You might consider starting with pastel chalks. The process can be a lot like painting and can be a good way to start. You can build up colors in similar fashion, blend, smear etc. It can also be pretty affordable (a high end set of pastels can be price, but there are good starter options). Pastels come in a huge range of colors. They're very portable. Not too messy (dust). They allow you to work in a wide range of styles.

I don't agree with FauxScot. I like Lin Yutang's comment on art:
"Art is both creation and recreation. Of the two ideas I think art as recreation or as sheer play of the human spirit is more important. Much as I appreciate all forms of immortal creative work, whether in painting or literature, I think the spirit of true art can become more general and permeate society only when a lot of people are enjoying art as a pastime, without any hope of achieving immortality."
So... however you proceed, have fun, play with it, and don't worry too much about the outcomes. You'll progress and get better.

FauxScot says: "The best art involves lots of work, just like the best engineering, science, sport. No easy way out if you want to be taken seriously by yourself, first, and by anyone else later."

I say: No. Your art can be anything you want it to be. Take it seriously... or not. It's legitimate creation either way.
posted by ecorrocio at 8:21 AM on September 24, 2012 [1 favorite]

For abstract art just slap some paint down... go cheap to start with, just a set of basic paints and paper. Try and copy what you like at first then go off in your own direction as the mood takes you. Move on to bigger and better quality paints as and when you want to. You might want to read up on colour theory and the basics of design... may be a bit of the history of the art to see what worked and why.

Photography - just take loads of shots. Don't be afraid to try at odd angles and get in close to avoid visual clutter.

A lot of what you do will look terrible to you... that's ok. A big part of it is rejecting stuff that does not work. Eventually you'll start to produce stuff that you do like

You'll be surprised just how little art is actually planned out... especially by experienced pros. They just go by mood and instinct a lot of the time.
posted by fearfulsymmetry at 9:28 AM on September 24, 2012

Reddit has a Photo School that is probably one of the best guides to photography that I've seen on the net. I'm at work, so I can't link to it right now, but if you search for it, you shall be rewarded. The Photo School comes with its own homework assignments, too, which is great, because it will force you to Do Stuff.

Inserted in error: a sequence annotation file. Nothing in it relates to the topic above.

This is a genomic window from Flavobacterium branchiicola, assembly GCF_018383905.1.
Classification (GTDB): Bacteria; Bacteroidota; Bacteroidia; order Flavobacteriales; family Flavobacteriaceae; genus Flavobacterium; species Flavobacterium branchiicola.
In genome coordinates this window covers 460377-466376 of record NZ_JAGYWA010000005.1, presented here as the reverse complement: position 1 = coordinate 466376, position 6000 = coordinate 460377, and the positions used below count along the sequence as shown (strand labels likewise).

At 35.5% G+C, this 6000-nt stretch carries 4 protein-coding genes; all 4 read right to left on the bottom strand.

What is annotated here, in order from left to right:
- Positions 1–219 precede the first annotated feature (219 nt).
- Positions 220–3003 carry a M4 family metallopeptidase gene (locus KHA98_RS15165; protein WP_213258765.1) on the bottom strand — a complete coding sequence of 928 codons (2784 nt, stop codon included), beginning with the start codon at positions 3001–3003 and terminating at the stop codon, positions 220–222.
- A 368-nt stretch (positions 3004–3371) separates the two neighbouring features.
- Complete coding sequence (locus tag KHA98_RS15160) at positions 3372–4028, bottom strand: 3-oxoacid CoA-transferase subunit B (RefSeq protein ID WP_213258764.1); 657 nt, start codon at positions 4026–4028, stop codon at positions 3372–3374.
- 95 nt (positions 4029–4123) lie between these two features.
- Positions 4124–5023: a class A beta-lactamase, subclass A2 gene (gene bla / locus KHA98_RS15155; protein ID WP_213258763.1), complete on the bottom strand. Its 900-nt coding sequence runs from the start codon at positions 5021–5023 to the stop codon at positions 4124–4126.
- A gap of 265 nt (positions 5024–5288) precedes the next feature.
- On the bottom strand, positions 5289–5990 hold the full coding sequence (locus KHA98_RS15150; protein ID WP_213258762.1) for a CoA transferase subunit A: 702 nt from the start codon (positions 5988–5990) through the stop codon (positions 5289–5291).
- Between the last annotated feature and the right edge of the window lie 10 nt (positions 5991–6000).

As for composition, one of the best things you can do is to look at loads and loads and loads of images and to break down for yourself what works for you and what doesn't. Go on Flickr or 500px and start favoriting every photo that you really like. Now look at them all together. Ask yourself, what holds them together? What can you do to similarly succeed?

Regarding f-stops and stuff, I used to be bored by them, too, but then I discovered just how important it was to be familiar with them and their underlying concepts. After you take lots and lots of pictures, it will quickly become apparent why people pay attention to these things.
posted by Sticherbeast at 10:42 AM on September 24, 2012

Response by poster: Thanks everyone for the feedback. On the painting side, xyzzy, thanks for your recommendation of the Liquitex stuff. I'm just going to go buy stuff and start. Good recommendation on the paper too - would something like this work? Or is that not "multimedia"?
posted by sciurine at 4:09 PM on September 24, 2012

Response by poster: Oh, I forgot to say, thanks also to ecorrocio .... for the link you gave to Daniel Smith. Turns out that place is about a 5 minute walk from where I work. :) Looks like I will be taking long lunches for a while ..... :)
posted by sciurine at 4:12 PM on September 24, 2012

Yep, that acrylic pad is perfect. I've used tons of that. It's great for practice. Once you feel more confident you can spring for cheap pre-stretched canvases at ACMoore, DickBlick, or the like.
posted by xyzzy at 5:38 PM on September 24, 2012

Oh, and grab some white, too. You can thin acrylics with water, but sometimes you do need a pure white.
posted by xyzzy at 5:40 PM on September 24, 2012